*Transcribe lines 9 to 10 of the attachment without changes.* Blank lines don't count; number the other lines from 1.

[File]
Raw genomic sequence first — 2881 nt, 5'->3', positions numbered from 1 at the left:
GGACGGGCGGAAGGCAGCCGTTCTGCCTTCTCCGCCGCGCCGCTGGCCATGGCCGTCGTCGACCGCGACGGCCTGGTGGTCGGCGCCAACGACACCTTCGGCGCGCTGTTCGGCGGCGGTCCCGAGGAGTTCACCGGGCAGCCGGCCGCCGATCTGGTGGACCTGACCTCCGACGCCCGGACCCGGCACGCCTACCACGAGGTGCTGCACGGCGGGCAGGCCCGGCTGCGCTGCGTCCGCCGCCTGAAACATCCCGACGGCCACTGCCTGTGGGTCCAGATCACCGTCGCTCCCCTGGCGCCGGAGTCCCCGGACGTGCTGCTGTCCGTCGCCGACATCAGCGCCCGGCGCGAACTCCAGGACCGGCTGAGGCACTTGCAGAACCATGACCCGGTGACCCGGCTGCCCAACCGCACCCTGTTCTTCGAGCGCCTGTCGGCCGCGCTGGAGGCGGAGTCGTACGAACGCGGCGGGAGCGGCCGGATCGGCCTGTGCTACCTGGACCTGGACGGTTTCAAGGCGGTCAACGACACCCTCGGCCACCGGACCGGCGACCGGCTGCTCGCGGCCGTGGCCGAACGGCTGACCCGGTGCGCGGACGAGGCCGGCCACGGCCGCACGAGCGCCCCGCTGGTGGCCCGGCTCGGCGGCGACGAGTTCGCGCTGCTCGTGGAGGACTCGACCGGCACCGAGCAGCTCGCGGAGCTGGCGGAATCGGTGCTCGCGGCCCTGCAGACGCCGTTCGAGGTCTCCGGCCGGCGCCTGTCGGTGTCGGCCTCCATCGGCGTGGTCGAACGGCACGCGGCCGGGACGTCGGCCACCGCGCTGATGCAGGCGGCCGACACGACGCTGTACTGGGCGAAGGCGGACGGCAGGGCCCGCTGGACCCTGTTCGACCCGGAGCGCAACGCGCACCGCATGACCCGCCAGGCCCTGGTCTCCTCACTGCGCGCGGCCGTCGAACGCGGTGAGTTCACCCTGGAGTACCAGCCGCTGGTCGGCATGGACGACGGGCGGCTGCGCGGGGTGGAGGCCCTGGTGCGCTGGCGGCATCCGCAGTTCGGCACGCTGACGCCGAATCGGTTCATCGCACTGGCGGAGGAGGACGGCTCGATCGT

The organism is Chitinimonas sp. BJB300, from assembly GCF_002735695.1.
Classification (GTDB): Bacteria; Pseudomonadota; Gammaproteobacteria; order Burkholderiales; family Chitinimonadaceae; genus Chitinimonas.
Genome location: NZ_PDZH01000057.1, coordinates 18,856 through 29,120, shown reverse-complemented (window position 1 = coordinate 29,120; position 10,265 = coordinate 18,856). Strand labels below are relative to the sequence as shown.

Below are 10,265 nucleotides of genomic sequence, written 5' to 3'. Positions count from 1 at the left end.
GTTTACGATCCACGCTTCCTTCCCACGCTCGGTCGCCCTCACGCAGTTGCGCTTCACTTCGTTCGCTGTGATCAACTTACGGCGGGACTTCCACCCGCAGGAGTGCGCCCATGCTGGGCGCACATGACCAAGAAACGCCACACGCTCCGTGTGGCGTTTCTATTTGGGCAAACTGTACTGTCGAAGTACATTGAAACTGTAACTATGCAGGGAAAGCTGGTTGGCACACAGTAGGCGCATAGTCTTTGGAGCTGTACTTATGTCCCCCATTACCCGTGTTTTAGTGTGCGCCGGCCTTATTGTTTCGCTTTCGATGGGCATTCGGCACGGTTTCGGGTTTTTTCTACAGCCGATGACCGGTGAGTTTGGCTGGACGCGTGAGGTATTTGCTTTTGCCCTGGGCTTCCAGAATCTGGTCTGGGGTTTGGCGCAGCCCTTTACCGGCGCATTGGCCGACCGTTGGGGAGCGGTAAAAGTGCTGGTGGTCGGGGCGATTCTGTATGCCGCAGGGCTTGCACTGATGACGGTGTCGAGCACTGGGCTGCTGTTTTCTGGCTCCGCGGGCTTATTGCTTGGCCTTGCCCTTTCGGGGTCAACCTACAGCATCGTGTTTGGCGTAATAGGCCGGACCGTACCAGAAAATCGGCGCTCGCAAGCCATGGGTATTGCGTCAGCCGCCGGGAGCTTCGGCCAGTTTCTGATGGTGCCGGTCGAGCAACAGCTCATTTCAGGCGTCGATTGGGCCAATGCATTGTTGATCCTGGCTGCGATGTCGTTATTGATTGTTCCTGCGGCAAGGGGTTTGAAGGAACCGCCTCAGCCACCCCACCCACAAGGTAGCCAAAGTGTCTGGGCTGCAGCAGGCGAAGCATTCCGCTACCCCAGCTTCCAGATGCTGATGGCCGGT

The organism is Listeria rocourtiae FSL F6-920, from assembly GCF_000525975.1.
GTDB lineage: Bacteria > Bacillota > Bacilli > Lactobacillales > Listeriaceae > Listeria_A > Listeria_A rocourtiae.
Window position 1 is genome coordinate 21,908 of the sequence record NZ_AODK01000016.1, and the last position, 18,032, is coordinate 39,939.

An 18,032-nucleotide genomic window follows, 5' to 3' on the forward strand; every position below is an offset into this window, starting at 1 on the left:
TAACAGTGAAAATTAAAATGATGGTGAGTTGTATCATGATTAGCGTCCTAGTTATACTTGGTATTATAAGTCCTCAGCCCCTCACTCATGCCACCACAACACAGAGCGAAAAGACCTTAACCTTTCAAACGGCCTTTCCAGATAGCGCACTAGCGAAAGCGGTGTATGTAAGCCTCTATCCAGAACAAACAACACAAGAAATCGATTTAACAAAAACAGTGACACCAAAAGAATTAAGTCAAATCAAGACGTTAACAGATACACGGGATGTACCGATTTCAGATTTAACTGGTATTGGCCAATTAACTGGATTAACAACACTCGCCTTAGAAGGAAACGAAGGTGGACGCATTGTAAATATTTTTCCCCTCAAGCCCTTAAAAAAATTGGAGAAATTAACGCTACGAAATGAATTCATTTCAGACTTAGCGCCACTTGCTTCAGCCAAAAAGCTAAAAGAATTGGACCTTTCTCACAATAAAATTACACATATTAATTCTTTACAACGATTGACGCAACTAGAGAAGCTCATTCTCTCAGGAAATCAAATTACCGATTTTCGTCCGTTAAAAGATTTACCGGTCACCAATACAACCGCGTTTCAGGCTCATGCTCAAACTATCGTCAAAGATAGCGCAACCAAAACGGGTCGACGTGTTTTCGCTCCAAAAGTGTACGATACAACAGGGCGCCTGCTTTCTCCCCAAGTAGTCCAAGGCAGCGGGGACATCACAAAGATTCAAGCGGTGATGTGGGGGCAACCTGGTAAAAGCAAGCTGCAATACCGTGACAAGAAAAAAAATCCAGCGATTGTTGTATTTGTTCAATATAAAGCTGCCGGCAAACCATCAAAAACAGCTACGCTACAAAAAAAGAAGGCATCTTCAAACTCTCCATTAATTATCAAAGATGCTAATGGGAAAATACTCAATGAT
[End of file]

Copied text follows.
GTDB lineage: Bacteria > Bacillota > Bacilli > Lactobacillales > Listeriaceae > Listeria_A > Listeria_A rocourtiae.
Window position 1 is genome coordinate 21,908 of the sequence record NZ_AODK01000016.1, and the last position, 18,032, is coordinate 39,939.